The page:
updated 08:30 pm EST, Thu January 10, 2013
Nvidia targets Android gaming, and gaming on any device
Nvidia's taken the opportunity at CES to try to shake up the gaming industry, first announcing Project Shield, a portable gaming console that runs Android games and can stream PC games, and also showing off its own cloud-gaming infrastructure on the CES show floor. Project Shield is still unavailable for public handling, sealed under glass and attended by watchful Nvidia representatives, but we got to play with a few devices running on Nvidia's cloud gaming server technology, and we were impressed by its capabilities.
What we did get to learn of Project Shield was encouraging. We're not totally sold on the device's form factor, but the 1280x720 display, Big Picture compatibility, and the ability to stream games from a PC give us high hopes. We're just hoping Nvidia is able to pull it all off in the execution. If they do, we could be on the verge of a seismic shift in portable gaming.
We talked with Ryan Albright, a designer on the project whose excitement over Project Shield was palpable and infectious. According to Albright, the device should be able to output up to 4K resolution with up to 20 hours of gameplay when streaming from a PC (due to a lower load on the internal processor) and five hours when playing Tegra games from the device.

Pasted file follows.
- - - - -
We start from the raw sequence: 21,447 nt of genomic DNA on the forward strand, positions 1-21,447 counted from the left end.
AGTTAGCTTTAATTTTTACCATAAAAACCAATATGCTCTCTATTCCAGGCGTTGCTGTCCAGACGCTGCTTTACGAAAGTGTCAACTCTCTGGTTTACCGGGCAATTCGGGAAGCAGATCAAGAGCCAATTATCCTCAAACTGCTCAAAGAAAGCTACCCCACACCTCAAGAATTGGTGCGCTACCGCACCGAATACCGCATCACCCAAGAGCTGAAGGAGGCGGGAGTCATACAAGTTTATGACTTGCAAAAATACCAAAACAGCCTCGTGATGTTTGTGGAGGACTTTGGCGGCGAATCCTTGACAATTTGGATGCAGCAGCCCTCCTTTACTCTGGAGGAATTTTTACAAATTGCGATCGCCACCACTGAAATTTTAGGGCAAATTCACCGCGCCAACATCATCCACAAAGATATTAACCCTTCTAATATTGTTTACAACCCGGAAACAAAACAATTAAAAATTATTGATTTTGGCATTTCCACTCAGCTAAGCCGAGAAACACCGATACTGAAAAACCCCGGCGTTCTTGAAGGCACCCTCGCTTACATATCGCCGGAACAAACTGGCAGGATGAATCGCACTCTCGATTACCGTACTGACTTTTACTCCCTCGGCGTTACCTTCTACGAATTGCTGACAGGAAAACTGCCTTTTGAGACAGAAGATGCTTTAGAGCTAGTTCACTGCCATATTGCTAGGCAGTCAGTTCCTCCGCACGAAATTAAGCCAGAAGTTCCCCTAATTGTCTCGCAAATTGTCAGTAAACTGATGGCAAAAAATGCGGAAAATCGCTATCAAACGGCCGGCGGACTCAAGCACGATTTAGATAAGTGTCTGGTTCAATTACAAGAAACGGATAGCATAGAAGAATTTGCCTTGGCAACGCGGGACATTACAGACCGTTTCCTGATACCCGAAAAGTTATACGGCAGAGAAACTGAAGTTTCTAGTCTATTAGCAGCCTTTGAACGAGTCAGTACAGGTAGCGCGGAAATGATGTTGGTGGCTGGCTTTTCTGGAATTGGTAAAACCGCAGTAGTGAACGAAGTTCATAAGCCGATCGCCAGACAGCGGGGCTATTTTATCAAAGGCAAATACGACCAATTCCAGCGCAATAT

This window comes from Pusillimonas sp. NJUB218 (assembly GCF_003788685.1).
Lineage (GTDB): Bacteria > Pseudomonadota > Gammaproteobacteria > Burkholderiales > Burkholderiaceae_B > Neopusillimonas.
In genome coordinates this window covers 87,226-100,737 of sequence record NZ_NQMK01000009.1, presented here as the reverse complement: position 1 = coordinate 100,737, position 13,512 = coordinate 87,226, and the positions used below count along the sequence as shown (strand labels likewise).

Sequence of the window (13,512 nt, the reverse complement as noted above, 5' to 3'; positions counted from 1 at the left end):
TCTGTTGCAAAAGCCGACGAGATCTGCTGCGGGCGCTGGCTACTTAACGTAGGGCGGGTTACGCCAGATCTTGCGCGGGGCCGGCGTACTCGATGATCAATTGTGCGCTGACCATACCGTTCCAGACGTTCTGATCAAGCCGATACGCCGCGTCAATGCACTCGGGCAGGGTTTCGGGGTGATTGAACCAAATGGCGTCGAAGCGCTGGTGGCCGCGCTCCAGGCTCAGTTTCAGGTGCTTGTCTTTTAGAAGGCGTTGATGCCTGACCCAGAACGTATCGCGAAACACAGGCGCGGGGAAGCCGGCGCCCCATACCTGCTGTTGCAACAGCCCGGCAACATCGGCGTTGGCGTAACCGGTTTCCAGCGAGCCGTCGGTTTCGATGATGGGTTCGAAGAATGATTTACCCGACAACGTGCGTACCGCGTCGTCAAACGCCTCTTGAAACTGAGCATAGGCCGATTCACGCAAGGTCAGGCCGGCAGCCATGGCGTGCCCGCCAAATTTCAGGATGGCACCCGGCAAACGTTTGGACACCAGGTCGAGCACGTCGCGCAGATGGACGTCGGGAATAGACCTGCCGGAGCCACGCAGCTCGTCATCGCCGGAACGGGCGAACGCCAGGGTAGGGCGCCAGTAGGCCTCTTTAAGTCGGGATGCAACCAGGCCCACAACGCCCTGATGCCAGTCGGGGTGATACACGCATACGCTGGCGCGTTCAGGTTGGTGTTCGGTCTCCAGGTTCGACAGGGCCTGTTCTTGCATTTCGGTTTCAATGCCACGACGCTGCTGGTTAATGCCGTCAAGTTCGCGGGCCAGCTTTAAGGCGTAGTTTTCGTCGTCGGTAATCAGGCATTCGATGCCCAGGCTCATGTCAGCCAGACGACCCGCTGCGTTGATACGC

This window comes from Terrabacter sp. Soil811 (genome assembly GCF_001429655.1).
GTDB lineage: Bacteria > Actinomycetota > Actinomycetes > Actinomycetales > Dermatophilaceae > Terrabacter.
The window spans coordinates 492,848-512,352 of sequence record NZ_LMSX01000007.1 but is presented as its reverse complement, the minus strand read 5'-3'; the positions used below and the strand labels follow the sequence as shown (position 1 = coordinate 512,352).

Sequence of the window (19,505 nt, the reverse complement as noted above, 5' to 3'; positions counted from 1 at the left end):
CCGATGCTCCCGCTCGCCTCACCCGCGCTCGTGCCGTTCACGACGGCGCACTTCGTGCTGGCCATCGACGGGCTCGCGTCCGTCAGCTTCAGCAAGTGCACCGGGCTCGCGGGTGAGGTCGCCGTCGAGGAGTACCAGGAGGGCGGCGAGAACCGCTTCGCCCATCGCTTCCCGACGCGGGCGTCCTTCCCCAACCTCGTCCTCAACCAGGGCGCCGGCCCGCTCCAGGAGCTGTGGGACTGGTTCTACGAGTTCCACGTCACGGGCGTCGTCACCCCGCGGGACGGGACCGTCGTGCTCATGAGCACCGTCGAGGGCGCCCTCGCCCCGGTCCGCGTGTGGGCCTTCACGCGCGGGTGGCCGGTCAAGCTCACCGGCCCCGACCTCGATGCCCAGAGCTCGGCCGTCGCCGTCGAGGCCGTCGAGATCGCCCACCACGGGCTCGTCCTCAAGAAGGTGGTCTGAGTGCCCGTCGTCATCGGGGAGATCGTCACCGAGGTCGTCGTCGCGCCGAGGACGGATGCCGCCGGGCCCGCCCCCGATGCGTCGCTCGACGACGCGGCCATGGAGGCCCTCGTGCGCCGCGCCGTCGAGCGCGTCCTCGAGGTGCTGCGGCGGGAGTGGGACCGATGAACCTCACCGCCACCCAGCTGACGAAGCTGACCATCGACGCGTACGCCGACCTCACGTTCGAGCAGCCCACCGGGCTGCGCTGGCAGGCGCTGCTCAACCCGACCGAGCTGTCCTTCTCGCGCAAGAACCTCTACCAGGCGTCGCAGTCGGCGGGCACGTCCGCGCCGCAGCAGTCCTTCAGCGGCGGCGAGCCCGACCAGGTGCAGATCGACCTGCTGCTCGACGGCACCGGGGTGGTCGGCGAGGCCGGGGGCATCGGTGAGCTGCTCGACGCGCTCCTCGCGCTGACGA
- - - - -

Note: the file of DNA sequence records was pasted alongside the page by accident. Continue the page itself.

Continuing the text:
Nvidia's Grid server looked like it will go hand in hand with Project Shield. Nvidia had a stack of servers running games like Street Fighter on an array of devices, including MacBooks, PCs, Android smartphones, and Android tablets. The results were impressive, with virtually no latency mucking up the Street Fighter gameplay. We were disappointed with the apparent drop off in our fighting game skills, but the Grid server didn't disappoint. We're not exactly sure how this will play out in real world applications, but if it works well, we could see Nvidia's cloud gaming and Project Shield making for a killer combination in the near future. Nvidia is working with a number of other third parties to bring this service to the public, and we're interested to see how this all turns out.